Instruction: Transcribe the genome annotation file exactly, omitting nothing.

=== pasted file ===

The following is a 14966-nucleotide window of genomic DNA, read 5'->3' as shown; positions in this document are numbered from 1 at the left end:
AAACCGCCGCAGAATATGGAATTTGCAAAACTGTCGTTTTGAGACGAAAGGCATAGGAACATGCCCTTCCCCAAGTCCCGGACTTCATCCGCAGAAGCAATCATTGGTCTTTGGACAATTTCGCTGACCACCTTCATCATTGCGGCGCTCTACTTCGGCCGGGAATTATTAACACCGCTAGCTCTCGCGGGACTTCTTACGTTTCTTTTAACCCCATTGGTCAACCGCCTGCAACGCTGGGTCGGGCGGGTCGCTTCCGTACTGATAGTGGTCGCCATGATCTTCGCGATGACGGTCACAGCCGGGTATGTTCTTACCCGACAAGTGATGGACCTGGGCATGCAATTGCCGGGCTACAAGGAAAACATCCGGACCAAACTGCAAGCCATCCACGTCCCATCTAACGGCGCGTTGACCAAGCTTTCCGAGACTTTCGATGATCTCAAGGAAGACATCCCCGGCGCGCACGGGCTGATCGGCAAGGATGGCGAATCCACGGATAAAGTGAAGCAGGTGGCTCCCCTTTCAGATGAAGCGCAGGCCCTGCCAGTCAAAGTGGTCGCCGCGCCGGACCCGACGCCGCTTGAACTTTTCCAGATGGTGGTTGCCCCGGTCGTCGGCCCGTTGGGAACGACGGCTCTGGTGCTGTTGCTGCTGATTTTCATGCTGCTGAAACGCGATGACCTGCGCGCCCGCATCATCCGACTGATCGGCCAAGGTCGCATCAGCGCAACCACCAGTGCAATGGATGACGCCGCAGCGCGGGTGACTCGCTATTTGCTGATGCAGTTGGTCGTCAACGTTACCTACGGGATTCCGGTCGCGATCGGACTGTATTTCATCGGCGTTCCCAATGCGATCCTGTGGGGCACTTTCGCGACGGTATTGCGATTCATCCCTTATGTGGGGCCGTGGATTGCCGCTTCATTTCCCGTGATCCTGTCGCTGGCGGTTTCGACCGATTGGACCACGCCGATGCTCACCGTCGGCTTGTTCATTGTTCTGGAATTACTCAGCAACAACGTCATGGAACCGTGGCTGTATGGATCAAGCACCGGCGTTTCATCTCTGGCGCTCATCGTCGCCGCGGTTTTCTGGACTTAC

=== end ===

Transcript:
The following is a 14966-nucleotide window of genomic DNA, read 5'->3' as shown; positions in this document are numbered from 1 at the left end:
AAACCGCCGCAGAATATGGAATTTGCAAAACTGTCGTTTTGAGACGAAAGGCATAGGAACATGCCCTTCCCCAAGTCCCGGACTTCATCCGCAGAAGCAATCATTGGTCTTTGGACAATTTCGCTGACCACCTTCATCATTGCGGCGCTCTACTTCGGCCGGGAATTATTAACACCGCTAGCTCTCGCGGGACTTCTTACGTTTCTTTTAACCCCATTGGTCAACCGCCTGCAACGCTGGGTCGGGCGGGTCGCTTCCGTACTGATAGTGGTCGCCATGATCTTCGCGATGACGGTCACAGCCGGGTATGTTCTTACCCGACAAGTGATGGACCTGGGCATGCAATTGCCGGGCTACAAGGAAAACATCCGGACCAAACTGCAAGCCATCCACGTCCCATCTAACGGCGCGTTGACCAAGCTTTCCGAGACTTTCGATGATCTCAAGGAAGACATCCCCGGCGCGCACGGGCTGATCGGCAAGGATGGCGAATCCACGGATAAAGTGAAGCAGGTGGCTCCCCTTTCAGATGAAGCGCAGGCCCTGCCAGTCAAAGTGGTCGCCGCGCCGGACCCGACGCCGCTTGAACTTTTCCAGATGGTGGTTGCCCCGGTCGTCGGCCCGTTGGGAACGACGGCTCTGGTGCTGTTGCTGCTGATTTTCATGCTGCTGAAACGCGATGACCTGCGCGCCCGCATCATCCGACTGATCGGCCAAGGTCGCATCAGCGCAACCACCAGTGCAATGGATGACGCCGCAGCGCGGGTGACTCGCTATTTGCTGATGCAGTTGGTCGTCAACGTTACCTACGGGATTCCGGTCGCGATCGGACTGTATTTCATCGGCGTTCCCAATGCGATCCTGTGGGGCACTTTCGCGACGGTATTGCGATTCATCCCTTATGTGGGGCCGTGGATTGCCGCTTCATTTCCCGTGATCCTGTCGCTGGCGGTTTCGACCGATTGGACCACGCCGATGCTCACCGTCGGCTTGTTCATTGTTCTGGAATTACTCAGCAACAACGTCATGGAACCGTGGCTGTATGGATCAAGCACCGGCGTTTCATCTCTGGCGCTCATCGTCGCCGCGGTTTTCTGGACTTAC